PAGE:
Lesson #29

Bit Manipulation Operators


In this lesson I will cover the following topics

  1. The binary numbering system.

  2. The bitwise AND, OR, and XOR operators.

  3. The bit shift operators.



In this lesson I am going to talk about one of the low level features of C: its ability to manipulate individual bits in memory. Many applications never need to use these features. However, any program that needs to interact directly with hardware devices, such a device drivers and embedded systems, will make extensive use of these capabilities. Those of you who are computer technology majors at VTC will need to be familiar with these features when you take, for example, the microprocessor course and the interfacing course.

Some of you taking this course may have already taken VTC's digital electronics course where the binary numbering system is discussed in detail. However, that is not true of all of you. Thus I will write this lesson assuming that you have not seen binary before. If you are familiar with binary then some of this lesson will be a review.


In our culture we normally count using the base 10. There are 10 digits, 0 to 9, and numbers are written in terms of the powers of 10. For example a number like 1234 is really

(1 * 10^3)  + (2 * 10^2) + (3 * 10^1) + (4 * 10^0)

Here I'm using "^" to indicate "to the power of". Keep in mind also that 10^0 is just one.

Binary is a counting system that just uses two digits: 0 and 1. When you write a binary number you use the same idea as with decimal (base 10) numbers except that everything is written in powers of 2.

10110 = (1 * 2^4) + (0 * 2^3) + (1 * 2^2) + (1 *2^1) + (0 * 2^0)

So in this example I have

      = (1 * 16) + (0 * 8) + (1 * 4) + (1 * 2) + (0 * 1)
      = 16 + 4 + 2
      = 22

In other words 10110 in binary is 22 in decimal. It is very handy to know the powers of two when converting from binary to decimal.

2^0 = 1
2^1 = 2
2^2 = 4
2^3 = 8
2^4 = 16
2^5 = 32
2^6 = 64
2^7 = 128

If you are going to do much work with computers and especially computer electronics, you should probably memorize all the powers of two up to at least 2^16. One handy thing to remember is that 2^10 is 1024; a quantity usually called "1 K". In any event, using the chart above makes converting a eight bit number into decimal fairly easy.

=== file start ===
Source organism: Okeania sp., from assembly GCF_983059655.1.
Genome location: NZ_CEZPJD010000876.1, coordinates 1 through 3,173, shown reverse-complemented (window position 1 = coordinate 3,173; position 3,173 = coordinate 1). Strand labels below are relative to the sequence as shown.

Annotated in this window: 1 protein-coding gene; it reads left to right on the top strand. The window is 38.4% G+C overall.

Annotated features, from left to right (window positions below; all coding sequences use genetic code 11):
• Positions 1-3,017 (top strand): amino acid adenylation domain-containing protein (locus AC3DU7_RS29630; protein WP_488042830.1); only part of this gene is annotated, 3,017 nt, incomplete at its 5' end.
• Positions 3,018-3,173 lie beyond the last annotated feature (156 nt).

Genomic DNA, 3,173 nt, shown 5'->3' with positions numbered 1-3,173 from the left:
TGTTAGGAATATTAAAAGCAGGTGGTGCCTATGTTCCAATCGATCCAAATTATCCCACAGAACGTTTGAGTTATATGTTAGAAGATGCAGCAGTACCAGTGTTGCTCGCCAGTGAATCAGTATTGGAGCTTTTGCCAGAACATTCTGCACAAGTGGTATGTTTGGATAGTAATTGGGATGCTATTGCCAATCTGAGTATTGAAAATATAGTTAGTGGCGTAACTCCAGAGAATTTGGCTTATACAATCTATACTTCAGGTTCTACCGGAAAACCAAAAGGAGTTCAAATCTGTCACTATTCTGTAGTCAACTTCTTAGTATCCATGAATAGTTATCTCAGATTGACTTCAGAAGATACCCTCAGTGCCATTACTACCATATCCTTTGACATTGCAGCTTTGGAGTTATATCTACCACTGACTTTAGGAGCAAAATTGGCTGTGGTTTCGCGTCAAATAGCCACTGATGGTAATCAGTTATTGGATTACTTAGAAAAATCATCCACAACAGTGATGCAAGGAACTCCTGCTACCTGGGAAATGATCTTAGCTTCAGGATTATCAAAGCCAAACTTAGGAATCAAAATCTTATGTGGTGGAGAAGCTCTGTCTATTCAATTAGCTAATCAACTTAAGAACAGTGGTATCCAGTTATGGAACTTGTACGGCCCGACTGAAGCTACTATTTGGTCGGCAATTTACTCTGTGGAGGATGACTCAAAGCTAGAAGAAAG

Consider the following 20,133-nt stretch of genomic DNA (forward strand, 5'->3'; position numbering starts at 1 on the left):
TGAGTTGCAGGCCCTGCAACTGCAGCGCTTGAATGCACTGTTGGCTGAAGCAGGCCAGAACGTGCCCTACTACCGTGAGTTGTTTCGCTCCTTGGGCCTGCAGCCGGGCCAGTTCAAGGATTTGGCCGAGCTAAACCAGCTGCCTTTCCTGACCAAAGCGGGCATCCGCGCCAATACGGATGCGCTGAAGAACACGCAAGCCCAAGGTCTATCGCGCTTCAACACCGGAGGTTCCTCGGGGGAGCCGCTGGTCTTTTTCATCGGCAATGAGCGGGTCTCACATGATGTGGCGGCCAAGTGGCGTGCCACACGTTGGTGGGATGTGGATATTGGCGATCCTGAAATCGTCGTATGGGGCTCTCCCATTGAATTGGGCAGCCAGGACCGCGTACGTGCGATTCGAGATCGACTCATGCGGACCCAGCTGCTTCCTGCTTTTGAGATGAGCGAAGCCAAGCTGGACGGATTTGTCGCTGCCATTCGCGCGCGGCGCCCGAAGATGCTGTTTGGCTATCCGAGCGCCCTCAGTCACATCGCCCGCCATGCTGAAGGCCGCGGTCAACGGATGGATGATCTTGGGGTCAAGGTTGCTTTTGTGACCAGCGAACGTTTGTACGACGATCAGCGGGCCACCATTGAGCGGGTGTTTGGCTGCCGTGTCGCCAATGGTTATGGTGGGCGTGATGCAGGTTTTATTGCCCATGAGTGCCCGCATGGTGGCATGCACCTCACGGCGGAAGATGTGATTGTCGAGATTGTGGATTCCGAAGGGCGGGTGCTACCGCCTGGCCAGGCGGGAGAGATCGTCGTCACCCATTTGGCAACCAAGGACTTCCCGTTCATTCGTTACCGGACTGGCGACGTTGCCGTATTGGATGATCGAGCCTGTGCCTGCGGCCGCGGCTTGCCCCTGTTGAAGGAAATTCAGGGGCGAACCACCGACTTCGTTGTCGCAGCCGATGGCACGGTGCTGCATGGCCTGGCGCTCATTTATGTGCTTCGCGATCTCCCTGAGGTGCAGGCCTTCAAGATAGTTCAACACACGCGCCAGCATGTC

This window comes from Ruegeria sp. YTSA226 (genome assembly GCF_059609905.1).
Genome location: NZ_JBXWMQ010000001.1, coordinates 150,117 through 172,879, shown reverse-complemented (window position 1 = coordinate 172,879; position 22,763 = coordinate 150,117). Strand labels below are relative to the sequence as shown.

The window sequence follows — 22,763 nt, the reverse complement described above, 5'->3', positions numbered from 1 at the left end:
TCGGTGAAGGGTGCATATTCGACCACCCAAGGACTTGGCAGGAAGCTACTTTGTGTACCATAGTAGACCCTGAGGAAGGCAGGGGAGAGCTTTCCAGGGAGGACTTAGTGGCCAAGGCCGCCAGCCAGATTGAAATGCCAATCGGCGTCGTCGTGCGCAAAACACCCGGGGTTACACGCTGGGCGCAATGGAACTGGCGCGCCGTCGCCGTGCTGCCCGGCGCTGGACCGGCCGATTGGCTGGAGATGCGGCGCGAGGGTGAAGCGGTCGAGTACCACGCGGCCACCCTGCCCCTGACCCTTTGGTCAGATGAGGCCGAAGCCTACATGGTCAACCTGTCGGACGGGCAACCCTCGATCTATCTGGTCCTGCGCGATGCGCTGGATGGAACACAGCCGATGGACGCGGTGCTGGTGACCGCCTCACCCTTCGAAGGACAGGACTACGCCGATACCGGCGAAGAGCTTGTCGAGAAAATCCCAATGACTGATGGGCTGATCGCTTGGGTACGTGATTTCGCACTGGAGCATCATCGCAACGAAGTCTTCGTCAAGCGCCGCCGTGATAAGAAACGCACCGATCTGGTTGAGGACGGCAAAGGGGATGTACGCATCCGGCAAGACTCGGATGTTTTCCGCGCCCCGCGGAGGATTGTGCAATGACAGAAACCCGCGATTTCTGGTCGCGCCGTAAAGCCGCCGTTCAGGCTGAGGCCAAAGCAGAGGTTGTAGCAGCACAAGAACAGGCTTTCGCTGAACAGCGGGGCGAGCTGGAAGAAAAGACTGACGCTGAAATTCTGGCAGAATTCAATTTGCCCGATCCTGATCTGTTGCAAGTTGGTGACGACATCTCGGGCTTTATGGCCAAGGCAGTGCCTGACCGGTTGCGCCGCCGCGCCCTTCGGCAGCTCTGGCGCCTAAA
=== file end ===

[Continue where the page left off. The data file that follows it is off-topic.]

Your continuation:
10110010   <--- The number.
76543210   <--- Bit position.

128 + 32 + 16 + 2    <--- Add in the decimal value associated with
                          the one bits.

178        <--- The decimal equivalent.

Converting from decimal into binary can be done in various ways. One method is to repeatedly divide the number by 2 and use the remainder as the next bit going from right to left in the number. We don't need to worry about doing that here.


Writing numbers down in binary is a major pain in the neck. Here is a typical 64 bit binary number:


Ugly, isn't it?

It turns out that it is much nicer to write numbers using the base 16 (hexadecimal or just "hex") than in base 2 or, for that matter, in base 10. To write hex numbers you need 16 digits. We normally only have 10 digits, so computer people just use the letters A through F as six additional digits. Counting in hex goes like this: 0, 1, 2, 3, ..., 9, A, B, C, D, E, F, 10, 11, 12, ..., 19, 1A, 1B, 1C, 1D, 1E, 1F, 20, 21, 22, ..., 99, 9A, 9B, ..., 9F, A0, A1, A2, ..., FD, FE, FF, 100, 101, 102, ...

Look over that sequence above and make sure it makes sense to you. It uses the same sort of cycle as counting in base 10 uses. Just think of the letters A-F as extra digits you have to cycle through. Decoding a hex number into decimal is the same as I've already described.

1F3 = (1 * 16^2) + (15 * 16^1) + (3 * 16^0)
    = 256 + 240 + 3
    = 499

Here I've used the fact that the decimal value of the hex digit 'F' is 15.

So why do we care about hex? It turns out that because 16 is a nice round power of two—in particular it is 2^4—it is very easy to convert from binary to hex and back again. You just have to memorize the binary patterns that correspond to the hex digits. Here they are:

Binary Hex
0000 0
0001 1
0010 2
0011 3
0100 4
0101 5
0110 6
0111 7
1000 8
1001 9
1010 A
1011 B
1100 C
1101 D
1110 E
1111 F

To convert a binary number to hex, partition the number into groups of four bits, starting at the right side, and then convert each group one at a time. There is no multiplying or dividing necessary. You can do it by just looking at the number. Here's an example

10011100        <--- The number
1001 1100       <--- The number broken into groups of four bits.
   9    C       <--- The hex values that go with each group.
9C              <--- The hex equivalent of the binary 10011100.

Going the other way is just as easy

A7              <--- The number
   A    7       <--- Think about each digit one at a time.
1010 0111       <--- The binary values that go with each digit.
10100111        <--- The binary equivalent of hex A7.

Now here is a typical 64 bit number expressed in hex


That's still pretty big and ugly, but it's a lot nicer looking than it would be in binary!

The other nice thing about hex is that "nice round numbers" (at least in the eyes of computers) look round. For example, 64 K is 65,536 in decimal but 10000 in hex. Basically, computers think in binary and hex is just an easier way to write binary numbers.